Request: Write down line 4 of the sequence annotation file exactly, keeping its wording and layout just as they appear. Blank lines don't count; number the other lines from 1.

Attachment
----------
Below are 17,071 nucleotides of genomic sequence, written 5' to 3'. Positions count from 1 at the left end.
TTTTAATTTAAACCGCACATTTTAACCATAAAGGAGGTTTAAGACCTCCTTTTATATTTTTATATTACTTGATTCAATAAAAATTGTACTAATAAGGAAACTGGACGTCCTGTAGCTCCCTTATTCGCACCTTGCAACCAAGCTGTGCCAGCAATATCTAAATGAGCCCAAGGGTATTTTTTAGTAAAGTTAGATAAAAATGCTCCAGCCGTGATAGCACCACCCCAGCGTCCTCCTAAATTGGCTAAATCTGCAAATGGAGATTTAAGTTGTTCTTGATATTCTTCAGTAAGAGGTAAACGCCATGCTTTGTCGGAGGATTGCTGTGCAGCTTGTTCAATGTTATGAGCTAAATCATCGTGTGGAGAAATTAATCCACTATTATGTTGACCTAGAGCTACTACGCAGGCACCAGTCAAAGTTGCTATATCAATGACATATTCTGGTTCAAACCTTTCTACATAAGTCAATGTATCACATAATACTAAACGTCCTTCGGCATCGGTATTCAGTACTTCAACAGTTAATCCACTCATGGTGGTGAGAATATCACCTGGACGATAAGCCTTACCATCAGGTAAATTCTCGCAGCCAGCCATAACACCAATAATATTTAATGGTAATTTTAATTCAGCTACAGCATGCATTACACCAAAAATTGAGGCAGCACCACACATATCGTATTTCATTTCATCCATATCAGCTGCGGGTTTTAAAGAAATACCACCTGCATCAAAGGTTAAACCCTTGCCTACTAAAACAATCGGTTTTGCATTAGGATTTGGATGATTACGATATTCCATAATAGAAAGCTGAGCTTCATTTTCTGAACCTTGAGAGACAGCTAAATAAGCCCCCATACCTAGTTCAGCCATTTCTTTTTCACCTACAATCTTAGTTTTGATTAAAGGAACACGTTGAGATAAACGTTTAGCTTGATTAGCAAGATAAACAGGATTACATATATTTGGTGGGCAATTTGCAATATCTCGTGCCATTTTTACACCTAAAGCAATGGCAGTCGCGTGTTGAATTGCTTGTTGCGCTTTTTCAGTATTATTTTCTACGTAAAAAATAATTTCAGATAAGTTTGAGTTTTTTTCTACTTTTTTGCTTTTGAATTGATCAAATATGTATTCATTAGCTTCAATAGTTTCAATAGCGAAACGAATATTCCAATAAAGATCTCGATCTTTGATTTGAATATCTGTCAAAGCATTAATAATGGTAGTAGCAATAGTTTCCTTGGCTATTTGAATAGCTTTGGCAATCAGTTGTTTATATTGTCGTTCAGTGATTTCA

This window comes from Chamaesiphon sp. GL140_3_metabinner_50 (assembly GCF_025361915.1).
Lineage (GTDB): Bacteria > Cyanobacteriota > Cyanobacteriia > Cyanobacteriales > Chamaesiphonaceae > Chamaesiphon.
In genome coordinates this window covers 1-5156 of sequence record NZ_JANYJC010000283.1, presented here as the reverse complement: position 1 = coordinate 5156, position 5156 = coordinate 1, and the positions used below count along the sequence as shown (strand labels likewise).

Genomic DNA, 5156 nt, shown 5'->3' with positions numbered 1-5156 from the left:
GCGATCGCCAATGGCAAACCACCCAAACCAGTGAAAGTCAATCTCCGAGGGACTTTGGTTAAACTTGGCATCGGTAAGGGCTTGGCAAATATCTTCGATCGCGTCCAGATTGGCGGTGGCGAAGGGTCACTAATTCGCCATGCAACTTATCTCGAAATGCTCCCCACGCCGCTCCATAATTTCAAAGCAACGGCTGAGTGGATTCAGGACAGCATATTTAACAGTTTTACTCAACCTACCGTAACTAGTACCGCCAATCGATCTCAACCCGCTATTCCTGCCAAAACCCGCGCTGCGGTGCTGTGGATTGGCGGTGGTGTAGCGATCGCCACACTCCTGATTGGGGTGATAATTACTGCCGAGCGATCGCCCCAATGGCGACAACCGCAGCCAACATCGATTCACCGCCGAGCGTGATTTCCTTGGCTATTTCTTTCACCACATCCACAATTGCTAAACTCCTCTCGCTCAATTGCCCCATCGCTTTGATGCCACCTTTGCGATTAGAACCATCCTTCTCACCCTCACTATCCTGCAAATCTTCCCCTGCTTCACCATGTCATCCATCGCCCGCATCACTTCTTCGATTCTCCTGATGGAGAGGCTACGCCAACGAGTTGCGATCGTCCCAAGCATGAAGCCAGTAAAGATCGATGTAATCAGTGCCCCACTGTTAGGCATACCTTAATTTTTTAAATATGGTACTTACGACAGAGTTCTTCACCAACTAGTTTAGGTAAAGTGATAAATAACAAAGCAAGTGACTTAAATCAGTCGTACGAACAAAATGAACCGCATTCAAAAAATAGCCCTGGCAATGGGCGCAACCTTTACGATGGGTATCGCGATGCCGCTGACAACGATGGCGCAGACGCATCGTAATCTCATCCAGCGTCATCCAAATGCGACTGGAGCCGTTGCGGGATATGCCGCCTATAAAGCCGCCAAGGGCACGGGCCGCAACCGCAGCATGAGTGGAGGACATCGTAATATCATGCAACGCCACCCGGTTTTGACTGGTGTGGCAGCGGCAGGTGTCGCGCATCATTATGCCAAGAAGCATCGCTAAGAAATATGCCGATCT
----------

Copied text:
Lineage (GTDB): Bacteria > Cyanobacteriota > Cyanobacteriia > Cyanobacteriales > Chamaesiphonaceae > Chamaesiphon.